People are sometimes surprised when I start off questioning them about their closest family members, especially when what they want me to know is “I don’t want those people in my Will”.  This is fine with me, but I still have to know who they are. This is because anyone who would inherit if there were no will is considered an “interested party” when the Will is being probated. Legally, we call these people “distributees” or people who are “adversely affected” by the Will. They are the only people who will have standing to contest a Will.  If it’s a close relation being excluded, say a child or a sibling, I always ask WHY they are being left out, and I make a written note of it in my file.

When somebody is left out and squawks after the person dies, having a note about it in the drafting attorneys file is VERY important. When I represent someone in a potential will contest, one thing I hate to see is a note in the drafting attorneys file explaining WHY the person is being left out.

I am amazed at how often people do not consider the question “Who would inherit from me if I did not make a Will?”  I frequently see this is Estates where there is no Will, and distant relatives are inheriting. Whenever I see this, often with meaningful money involved, I always think “Could they have intended THIS?”  Did they not have anyone, a friend, or a charity, that was more deserving than the distant relatives who are now inheriting?  I’ve seen cousins inherit who never even met the decedent!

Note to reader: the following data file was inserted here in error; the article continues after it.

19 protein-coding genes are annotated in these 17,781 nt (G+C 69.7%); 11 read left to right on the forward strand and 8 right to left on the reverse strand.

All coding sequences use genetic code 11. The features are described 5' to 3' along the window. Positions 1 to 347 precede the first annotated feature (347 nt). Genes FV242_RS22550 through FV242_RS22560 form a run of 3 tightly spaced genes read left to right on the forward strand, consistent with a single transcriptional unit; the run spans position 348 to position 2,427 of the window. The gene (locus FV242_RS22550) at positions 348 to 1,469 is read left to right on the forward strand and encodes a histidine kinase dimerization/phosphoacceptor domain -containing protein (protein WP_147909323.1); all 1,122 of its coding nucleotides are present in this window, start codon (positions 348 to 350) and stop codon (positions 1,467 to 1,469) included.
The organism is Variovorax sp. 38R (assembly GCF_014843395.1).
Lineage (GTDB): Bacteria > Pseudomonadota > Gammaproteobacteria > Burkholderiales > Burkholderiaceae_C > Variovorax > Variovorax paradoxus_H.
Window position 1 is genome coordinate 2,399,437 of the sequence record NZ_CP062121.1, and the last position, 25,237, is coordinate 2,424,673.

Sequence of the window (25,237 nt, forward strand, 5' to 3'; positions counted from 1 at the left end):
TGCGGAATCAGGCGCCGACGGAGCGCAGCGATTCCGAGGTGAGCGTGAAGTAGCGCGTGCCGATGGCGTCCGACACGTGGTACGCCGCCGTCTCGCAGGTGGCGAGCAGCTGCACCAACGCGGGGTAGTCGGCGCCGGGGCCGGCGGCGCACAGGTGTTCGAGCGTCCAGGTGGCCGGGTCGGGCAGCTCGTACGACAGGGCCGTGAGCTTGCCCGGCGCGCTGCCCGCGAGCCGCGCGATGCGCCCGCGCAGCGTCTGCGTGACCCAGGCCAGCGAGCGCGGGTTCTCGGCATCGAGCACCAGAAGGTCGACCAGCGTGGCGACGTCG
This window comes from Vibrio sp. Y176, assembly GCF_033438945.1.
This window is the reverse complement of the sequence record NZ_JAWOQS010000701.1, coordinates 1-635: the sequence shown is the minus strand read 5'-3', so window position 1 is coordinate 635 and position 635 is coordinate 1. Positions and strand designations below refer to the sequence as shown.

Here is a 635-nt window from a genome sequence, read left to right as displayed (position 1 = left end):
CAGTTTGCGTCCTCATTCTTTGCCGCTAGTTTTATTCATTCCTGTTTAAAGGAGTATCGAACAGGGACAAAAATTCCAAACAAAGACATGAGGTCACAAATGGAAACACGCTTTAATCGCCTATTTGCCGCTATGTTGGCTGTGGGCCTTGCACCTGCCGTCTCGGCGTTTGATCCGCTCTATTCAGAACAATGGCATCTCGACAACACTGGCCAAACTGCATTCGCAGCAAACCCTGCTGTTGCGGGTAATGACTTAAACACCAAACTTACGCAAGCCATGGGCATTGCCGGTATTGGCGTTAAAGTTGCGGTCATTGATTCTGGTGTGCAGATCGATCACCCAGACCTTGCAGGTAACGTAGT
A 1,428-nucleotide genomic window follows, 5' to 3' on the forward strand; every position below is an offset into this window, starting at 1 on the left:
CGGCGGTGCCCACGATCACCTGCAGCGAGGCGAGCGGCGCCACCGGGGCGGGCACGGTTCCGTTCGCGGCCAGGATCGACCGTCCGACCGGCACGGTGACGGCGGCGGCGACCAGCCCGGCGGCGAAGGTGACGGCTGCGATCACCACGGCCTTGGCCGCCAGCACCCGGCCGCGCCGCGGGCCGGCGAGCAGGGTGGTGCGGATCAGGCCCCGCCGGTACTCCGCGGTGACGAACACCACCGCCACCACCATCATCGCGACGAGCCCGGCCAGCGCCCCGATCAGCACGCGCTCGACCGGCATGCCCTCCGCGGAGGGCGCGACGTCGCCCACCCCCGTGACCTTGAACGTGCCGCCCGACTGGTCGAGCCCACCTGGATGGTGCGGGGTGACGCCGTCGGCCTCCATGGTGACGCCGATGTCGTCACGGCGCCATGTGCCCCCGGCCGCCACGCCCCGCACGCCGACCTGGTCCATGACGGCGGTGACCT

Think this never happens?

I GET THESE CASES ALL THE TIME!!!

Truth be told, I frequently represent distant relatives in the inheriting position, when the inheritance is a major score for them. I like these cases, but at some point it always occurs to me (and it sometimes occurs to people who actually knew the decedent) “they should have made a Will”.

Very often in those cases people tell me “the decedent talked about making a Will”, or “he told me he was going to make a Will”, but for some reason they never did. I think there are several reasons for this….

Procrastination – a vague intent to do it in the future, and just not getting with it.
Superstition – a fear that doing it will cause illness or death.
Cheapness – not wanting to pay for a Will.
Delusions of immortality – more people have this than one might think.
Monumental inconsiderateness – totally not caring what happens to others after you go.

Strangely, Wills are most often made by people in a tight nuclear family….say a married couple with children. There are good reasons for such people to make Wills too, but the fact is, the inheritance aspect is not so different making a Will than if they didn’t.  (To be clear, those folks should make Wills for other reasons)

People who don’t ask the question “Who would inherit from me if I did not make a Will?” are often some combo of cheap, procrastinating, superstitious, monumentally inconsiderate, and/or delusional (vis a vis their mortality) individuals. Business-wise, I don’t mind this all that much, these end up being my largest fee cases, but…..it sure is puzzling.

Maybe they “just can’t deal with it”, and on many levels I understand and respect this. I also know that if you are the person someone SHOULD be putting in their Will, it is a difficult subject to bring up. I’ve had people ask me what to do in this situation. Not only is there is no easy answer, but every situation is unique.

I will say this…..if the person has talked about it, and you think they WANT to do it, HELP THEM get it done. But, as we say in poker, don’t overplay your hand.

Yeah, this gets complicated. But not nearly as complicated as when procrastination wins out, and the person who should make a Will doesn’t.